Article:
The croissants were indeed light and well-aerated, but weren’t quite buttery enough for our taste.
Address: 19 Keilor Rd, Essendon
Sadly, this still remains disappointing. We decided to give the stall at the South Melbourne Market another try, and got a Pandan Croissant and an Earl Grey Croissant. Both lacked the promised flavours, as well as loft and crispness.
Address: 322 Coventry St, South Melbourne
Baker D Chirico:
Many items were already sold out by the time we got there, but we managed to get a couple of pain au chocolats and almond croissants. Disappointingly, the pain au chocolats were more bready than buttery, and were soft rather than crisp. They were very much like the pain au chocolats you get in a multi-pack at the supermarket. The almond croissants had a crunchy topping, but the croissant itself again lacked butteriness.
Address: 178 Faraday St, Carlton
They rated well, so we had high hopes when we visited. Our hopes were immediately dashed by the flat pastries we saw in the display case. We didn’t want to leave empty handed after going all the way there though, so bought a pain au chocolat and a couple of caneles. The pain au chocolat was dense, oily, and had no flaky crispness. There was no loft to the layers. It tasted like the supermarket packet ones. The caneles were somewhat better, but not quite as moist and springy on the inside as other very good ones we have had. The viennoiseries are also expensive compared to some other places ($6.50 for the small pain au chocolat), and then there was an additional 15% surcharge for the weekend (including takeaway).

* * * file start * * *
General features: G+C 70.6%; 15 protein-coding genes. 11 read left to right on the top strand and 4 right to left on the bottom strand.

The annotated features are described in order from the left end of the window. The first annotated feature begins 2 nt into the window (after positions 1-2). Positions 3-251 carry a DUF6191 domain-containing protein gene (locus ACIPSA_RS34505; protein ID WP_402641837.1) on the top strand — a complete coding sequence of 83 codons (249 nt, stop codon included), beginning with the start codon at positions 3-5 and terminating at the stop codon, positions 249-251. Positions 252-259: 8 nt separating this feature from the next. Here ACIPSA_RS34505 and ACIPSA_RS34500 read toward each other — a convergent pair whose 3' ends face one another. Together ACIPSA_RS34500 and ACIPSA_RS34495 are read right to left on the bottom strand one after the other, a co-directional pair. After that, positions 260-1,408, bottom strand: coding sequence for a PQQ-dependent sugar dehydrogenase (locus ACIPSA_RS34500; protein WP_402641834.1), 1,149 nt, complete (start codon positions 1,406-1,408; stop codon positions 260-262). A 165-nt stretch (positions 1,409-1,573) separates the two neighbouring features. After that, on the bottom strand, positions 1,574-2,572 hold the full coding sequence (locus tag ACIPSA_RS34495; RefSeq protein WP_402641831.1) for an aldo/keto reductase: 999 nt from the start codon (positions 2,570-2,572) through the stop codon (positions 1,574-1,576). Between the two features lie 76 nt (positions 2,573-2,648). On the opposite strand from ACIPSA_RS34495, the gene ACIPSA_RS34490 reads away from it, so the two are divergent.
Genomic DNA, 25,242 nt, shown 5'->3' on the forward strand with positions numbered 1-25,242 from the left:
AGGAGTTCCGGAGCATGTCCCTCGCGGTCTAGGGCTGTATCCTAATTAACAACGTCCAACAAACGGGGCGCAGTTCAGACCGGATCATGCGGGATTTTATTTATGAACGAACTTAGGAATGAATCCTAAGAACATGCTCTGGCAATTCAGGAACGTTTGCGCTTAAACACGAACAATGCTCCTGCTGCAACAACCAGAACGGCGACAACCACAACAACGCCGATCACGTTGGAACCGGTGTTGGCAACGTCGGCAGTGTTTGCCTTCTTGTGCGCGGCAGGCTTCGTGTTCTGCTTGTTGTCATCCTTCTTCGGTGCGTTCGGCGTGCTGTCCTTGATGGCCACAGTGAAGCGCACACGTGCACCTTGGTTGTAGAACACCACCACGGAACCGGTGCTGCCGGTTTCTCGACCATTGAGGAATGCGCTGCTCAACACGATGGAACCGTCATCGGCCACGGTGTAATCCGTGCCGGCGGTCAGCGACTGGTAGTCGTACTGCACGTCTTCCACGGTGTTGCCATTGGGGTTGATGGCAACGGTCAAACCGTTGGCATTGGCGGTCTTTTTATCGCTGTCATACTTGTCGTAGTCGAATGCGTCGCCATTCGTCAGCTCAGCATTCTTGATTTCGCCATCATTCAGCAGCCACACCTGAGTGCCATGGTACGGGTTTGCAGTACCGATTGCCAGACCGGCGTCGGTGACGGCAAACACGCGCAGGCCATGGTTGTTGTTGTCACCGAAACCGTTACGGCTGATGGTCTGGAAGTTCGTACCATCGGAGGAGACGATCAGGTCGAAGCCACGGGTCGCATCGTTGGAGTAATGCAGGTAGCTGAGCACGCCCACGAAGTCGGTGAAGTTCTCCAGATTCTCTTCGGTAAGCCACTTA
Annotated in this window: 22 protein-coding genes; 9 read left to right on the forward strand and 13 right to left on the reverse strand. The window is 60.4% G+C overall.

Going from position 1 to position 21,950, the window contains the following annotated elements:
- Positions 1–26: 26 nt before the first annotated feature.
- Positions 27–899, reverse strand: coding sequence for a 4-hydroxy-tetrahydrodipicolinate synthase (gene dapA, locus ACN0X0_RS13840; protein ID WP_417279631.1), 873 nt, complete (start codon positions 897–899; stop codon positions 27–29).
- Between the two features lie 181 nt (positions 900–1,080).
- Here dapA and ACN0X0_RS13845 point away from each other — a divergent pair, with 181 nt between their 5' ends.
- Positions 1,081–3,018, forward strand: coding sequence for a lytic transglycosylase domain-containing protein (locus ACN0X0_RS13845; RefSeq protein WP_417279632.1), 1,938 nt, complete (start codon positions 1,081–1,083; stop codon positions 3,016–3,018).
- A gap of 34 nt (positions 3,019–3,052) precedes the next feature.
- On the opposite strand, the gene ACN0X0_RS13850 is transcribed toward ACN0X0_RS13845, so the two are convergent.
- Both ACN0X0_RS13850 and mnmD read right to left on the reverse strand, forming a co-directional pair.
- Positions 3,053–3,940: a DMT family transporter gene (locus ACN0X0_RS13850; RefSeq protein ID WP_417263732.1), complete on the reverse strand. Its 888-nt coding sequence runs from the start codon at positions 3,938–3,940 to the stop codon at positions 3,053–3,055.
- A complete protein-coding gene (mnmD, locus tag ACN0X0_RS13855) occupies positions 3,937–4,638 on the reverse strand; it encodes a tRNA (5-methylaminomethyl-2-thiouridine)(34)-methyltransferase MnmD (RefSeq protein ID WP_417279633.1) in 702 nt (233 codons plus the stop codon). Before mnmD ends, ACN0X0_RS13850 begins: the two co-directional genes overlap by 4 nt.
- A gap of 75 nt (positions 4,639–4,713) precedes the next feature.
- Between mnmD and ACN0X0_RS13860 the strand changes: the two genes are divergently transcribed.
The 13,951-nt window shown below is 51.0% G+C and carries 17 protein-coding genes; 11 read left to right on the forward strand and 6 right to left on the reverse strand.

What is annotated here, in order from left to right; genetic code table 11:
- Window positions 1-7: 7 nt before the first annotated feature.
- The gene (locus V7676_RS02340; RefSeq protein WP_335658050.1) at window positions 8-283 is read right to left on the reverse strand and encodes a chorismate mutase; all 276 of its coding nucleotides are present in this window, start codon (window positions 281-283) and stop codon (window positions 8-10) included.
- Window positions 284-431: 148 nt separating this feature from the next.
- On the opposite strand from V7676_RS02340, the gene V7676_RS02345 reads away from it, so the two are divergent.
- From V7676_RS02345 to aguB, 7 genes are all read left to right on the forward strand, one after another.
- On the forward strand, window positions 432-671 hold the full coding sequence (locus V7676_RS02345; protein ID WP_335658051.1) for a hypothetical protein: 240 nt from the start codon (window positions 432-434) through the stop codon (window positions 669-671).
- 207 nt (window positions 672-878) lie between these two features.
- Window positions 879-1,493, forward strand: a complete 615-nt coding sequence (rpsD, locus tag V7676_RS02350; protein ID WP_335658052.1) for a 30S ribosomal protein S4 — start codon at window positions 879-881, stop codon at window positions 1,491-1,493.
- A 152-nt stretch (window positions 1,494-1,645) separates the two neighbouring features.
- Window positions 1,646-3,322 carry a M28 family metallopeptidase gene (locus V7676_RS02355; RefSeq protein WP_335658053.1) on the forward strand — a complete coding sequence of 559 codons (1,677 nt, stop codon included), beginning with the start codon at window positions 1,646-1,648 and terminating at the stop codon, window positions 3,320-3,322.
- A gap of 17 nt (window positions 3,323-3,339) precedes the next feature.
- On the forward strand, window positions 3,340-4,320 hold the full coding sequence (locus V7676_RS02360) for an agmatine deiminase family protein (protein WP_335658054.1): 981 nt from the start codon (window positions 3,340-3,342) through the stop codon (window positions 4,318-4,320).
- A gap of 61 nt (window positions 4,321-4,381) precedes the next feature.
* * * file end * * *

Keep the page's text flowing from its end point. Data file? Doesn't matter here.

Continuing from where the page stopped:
Address: 40 Crockford St, Port Melbourne
We stumbled upon the stall while wandering through Preston Market. The striped Raspberry croissant in particular caught our eye, as it reminded us of a very good one we had had in Croatia. The goods we bought, however, turned out to be roundly disappointing. The Raspberry croissant, Hazelnut brownie delice, and Raspberry pistachio delice all tasted too artificially sweet. The pastry was chalky rather than buttery.
Address: Preston Market, 18A Cramer St, Preston
And, for a different arrangement so you can find out what’s near you right now for your croissant fix, here’s a croissant map.
Let us know if there are other places we should check out!